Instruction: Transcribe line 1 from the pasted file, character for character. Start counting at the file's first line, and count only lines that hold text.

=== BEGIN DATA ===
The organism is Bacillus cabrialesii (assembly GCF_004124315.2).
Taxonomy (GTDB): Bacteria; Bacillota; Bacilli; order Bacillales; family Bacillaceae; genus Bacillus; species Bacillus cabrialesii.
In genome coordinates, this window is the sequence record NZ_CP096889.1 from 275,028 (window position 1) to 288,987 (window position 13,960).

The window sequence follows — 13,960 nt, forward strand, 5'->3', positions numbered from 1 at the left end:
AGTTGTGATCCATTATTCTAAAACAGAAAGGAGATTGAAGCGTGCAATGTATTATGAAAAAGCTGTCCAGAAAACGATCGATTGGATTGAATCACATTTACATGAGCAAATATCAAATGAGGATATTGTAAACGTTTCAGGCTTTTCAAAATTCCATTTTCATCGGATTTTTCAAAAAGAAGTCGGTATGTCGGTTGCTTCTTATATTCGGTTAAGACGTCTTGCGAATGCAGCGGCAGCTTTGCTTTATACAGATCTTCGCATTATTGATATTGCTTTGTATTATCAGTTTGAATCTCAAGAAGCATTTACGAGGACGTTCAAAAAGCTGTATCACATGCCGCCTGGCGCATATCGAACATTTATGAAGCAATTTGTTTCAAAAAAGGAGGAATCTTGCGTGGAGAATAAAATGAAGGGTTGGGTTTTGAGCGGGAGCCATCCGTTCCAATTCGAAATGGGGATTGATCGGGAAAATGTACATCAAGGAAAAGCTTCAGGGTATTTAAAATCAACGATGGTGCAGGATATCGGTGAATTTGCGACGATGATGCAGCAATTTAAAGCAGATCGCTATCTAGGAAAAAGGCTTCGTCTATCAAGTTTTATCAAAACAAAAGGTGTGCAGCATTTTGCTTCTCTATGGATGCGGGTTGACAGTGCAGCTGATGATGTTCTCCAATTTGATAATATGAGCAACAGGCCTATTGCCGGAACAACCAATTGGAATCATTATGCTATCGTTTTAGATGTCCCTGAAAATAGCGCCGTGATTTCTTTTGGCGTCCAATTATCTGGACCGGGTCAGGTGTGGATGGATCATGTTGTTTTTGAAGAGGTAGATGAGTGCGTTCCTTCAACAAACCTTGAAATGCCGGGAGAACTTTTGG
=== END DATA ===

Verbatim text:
The organism is Bacillus cabrialesii (assembly GCF_004124315.2).